Stephen: Yeah mon, a lot of things. We try to change our sound and music. Over a period of time, you want a different sound. We always try to learn different techniques to change it up. Like you said with Traffic Jam and the beatboxing and the bass line. [starts beatboxing] It gets a nice vibe going. We always try to come at music like that and its good really.
AHHA: How has it been wining Grammys? Does it help that reggae music become more accepted by commercial music markets?
Stephen: Yes mon. It makes a model, as they would say. The Grammys is not a GQ Award. It is from the music association. Its recognition of achievement from the industry, the music industry. You are written, where you are from is written, and all that sort. Me appreciate the Grammys, but at the same time, we dont make music for Grammys.
AHHA: You and your family are know for working together as a unit. How important is that to you?
Stephen: Its really important that we survive. Thats how we live. Its most important, second to the Almighty.
AHHA: Youve been quoted saying, My joy and my pain, this is me. Can you explain the statement?
Stephen: The things that bother me. The things that bother me both as a spectator, the things that I see and the things that affect me personally. So when I say the things that bother me, like for instance, in the song Chase Dem. But Im talking about political situations, especially in Jamaica. But it extends around the world. So thats why I say, me as a spectator because I dont believe in politics. As a person, you see the effects. Thats why I write about it. Thats what I mean.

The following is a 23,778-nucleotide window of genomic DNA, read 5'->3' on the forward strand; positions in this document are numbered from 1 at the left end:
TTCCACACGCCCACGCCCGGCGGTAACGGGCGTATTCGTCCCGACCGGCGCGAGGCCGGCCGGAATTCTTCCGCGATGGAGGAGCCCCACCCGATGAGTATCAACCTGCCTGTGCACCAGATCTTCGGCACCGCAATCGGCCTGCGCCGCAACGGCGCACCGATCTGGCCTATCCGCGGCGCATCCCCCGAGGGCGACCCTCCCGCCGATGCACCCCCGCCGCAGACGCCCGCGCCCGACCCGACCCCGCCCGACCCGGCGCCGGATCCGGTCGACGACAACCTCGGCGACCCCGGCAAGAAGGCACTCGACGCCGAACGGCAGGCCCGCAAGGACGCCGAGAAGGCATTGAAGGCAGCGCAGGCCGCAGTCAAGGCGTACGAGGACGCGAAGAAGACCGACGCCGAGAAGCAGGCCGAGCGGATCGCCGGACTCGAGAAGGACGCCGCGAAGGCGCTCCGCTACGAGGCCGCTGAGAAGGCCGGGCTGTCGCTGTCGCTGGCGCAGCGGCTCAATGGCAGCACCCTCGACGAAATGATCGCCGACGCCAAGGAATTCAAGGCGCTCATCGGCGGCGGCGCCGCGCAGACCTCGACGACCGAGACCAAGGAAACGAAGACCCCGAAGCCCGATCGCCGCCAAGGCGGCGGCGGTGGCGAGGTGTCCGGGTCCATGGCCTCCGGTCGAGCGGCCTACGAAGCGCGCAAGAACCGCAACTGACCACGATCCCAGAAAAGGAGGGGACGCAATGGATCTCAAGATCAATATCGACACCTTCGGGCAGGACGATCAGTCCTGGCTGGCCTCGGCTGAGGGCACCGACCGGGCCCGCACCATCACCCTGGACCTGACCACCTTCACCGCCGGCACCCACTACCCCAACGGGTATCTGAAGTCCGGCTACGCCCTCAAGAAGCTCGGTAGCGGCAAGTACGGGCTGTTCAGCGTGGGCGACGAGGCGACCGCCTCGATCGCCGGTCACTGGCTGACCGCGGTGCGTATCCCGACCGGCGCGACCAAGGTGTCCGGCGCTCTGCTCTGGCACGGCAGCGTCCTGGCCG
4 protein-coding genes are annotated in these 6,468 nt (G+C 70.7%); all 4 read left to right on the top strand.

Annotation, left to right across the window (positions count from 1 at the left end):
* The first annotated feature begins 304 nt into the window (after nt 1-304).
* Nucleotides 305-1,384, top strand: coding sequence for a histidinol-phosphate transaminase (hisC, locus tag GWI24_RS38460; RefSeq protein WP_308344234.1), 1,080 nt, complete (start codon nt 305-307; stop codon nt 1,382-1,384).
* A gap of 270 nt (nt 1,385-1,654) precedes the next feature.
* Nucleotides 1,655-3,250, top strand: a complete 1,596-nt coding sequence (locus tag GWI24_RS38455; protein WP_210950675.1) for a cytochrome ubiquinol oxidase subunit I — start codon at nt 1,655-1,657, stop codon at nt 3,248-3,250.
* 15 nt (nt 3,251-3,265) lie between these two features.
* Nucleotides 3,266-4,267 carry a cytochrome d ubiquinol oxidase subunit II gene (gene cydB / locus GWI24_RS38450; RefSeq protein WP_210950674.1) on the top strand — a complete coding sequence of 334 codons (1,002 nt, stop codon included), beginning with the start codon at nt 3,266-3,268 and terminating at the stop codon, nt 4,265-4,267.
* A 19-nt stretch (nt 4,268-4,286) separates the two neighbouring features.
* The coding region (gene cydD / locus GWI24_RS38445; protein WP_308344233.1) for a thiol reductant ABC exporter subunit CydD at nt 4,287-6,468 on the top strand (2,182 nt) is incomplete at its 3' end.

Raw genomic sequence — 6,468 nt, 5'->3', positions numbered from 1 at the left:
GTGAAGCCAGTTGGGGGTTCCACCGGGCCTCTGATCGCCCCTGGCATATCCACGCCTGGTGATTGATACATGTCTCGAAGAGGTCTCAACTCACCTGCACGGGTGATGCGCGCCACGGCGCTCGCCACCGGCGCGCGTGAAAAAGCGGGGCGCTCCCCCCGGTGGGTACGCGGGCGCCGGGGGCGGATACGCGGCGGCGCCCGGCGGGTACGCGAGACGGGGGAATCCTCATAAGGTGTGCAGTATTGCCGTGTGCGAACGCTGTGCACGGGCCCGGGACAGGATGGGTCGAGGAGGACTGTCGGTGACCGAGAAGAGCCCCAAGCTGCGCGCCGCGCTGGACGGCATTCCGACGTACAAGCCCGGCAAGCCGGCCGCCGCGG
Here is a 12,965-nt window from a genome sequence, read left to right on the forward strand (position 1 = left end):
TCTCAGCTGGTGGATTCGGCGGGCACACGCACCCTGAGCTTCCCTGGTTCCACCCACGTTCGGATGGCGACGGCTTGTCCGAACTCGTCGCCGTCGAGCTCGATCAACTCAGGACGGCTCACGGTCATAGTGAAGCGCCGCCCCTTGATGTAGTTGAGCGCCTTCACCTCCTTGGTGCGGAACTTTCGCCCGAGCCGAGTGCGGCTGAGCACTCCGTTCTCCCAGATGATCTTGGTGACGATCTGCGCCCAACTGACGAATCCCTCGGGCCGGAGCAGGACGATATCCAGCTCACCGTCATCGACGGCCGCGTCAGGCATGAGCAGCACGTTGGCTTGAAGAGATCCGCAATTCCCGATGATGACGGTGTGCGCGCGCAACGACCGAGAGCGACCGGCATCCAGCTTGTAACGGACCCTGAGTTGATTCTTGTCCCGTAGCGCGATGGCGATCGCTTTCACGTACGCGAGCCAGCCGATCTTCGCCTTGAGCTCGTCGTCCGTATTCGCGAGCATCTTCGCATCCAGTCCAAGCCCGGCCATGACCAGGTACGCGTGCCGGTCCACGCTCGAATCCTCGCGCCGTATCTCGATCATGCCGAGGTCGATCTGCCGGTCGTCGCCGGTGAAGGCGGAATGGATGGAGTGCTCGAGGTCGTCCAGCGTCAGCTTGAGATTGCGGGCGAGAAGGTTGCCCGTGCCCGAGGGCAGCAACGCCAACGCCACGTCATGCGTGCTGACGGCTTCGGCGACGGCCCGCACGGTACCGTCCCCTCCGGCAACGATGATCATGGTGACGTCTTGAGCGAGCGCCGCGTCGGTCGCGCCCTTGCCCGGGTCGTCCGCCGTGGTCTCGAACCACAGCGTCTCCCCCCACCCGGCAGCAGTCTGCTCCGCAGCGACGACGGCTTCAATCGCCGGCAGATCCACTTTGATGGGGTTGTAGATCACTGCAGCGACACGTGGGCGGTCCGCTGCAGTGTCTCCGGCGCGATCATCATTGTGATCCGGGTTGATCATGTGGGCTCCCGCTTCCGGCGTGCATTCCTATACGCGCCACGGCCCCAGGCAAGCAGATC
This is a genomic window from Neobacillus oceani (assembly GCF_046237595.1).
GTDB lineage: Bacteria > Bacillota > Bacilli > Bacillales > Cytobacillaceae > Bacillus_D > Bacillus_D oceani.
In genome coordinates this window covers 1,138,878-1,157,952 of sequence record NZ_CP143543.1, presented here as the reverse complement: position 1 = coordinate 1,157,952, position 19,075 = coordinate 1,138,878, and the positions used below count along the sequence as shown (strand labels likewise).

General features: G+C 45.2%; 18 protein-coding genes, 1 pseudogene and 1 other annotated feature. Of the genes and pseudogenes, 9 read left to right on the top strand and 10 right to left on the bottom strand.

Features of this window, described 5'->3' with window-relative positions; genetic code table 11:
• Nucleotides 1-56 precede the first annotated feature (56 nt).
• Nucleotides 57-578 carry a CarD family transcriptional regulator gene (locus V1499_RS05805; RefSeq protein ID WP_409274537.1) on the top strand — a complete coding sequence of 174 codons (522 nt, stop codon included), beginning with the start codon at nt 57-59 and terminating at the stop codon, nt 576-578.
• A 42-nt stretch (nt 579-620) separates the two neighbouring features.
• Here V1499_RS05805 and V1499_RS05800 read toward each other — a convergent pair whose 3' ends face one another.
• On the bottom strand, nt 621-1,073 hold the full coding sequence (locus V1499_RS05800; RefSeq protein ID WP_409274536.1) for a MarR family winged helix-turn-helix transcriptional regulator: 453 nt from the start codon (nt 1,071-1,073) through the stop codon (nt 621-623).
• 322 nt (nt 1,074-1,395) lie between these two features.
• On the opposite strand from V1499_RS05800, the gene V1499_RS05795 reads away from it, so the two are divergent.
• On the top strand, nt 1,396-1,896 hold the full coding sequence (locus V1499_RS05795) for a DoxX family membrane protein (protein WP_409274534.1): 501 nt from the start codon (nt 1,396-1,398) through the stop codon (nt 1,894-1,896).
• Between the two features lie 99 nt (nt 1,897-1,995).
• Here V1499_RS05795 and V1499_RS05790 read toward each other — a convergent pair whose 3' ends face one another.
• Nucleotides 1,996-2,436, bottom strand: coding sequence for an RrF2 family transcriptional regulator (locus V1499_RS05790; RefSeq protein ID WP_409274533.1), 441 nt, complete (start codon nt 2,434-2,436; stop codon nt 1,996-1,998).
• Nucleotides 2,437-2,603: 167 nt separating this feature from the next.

AHHA: When you write a song, youre putting yourself out there. Youre vulnerable. Does it take a lot for you to be that honest and open?
Stephen: I dont worry about what people think. Its me. I tell you from the inside. As far as Im concerned, Im telling the truth. The same goes for music. I try to play it wholesomely, truthfully, from the inside, a product. It becomes a product.
AHHA: Since you play from the inside, does it put you on another level as far as creating music?
Stephen: Yes. Its like organic food and fast food. Things are different, but I dont really think about these elements. We have to make sure that this thing is so pure that we dont think about the negative over the positive, in that sense.
AHHA: How do you stay focused on the positive?
Stephen: Well, even the negative can become positive. It isnt all about roses. Some people will talk about mind control and destruction of your soul. So always stay positive. You have to stay positive or we aint gonna’ make it. We dont have a choice.
AHHA: Is that how people can avoid mind control and subliminal or hi-tech slavery?